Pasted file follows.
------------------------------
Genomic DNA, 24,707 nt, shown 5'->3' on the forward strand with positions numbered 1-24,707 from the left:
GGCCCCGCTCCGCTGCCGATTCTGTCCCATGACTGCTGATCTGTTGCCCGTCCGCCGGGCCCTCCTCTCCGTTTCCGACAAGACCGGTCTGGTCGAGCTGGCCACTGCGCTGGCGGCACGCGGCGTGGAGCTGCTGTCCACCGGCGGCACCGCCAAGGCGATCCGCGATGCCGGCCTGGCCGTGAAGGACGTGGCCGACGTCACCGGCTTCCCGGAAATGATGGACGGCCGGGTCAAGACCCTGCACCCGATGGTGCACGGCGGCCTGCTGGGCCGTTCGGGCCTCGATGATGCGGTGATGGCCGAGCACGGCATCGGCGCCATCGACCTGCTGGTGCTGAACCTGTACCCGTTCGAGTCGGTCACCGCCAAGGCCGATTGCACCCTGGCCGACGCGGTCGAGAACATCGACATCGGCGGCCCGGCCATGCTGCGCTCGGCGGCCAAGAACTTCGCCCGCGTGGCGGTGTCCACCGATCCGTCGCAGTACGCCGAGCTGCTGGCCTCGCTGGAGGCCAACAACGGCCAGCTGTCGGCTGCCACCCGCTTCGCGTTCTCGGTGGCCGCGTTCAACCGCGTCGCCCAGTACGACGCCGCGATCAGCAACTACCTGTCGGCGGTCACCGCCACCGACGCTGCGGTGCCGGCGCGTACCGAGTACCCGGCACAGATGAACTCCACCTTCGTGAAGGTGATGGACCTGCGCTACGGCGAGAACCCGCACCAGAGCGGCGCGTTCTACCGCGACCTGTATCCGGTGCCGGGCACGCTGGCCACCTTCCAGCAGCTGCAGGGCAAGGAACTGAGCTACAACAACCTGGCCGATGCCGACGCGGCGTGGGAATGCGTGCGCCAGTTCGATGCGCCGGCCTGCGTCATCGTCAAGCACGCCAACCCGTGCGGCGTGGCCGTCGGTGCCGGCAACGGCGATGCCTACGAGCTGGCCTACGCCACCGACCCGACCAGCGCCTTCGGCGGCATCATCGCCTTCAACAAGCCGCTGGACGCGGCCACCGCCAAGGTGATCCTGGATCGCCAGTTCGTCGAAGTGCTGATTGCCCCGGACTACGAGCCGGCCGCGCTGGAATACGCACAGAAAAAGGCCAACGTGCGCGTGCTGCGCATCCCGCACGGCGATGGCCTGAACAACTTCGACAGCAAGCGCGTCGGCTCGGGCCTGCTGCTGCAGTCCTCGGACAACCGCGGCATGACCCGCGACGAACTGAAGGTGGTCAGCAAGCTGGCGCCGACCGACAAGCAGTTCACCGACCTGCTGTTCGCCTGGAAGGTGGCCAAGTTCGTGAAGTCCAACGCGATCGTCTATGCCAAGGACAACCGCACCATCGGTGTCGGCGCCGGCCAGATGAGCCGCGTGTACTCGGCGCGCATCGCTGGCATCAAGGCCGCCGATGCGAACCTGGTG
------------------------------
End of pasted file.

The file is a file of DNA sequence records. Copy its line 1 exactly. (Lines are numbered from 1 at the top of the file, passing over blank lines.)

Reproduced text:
Genomic DNA, 24,707 nt, shown 5'->3' on the forward strand with positions numbered 1-24,707 from the left: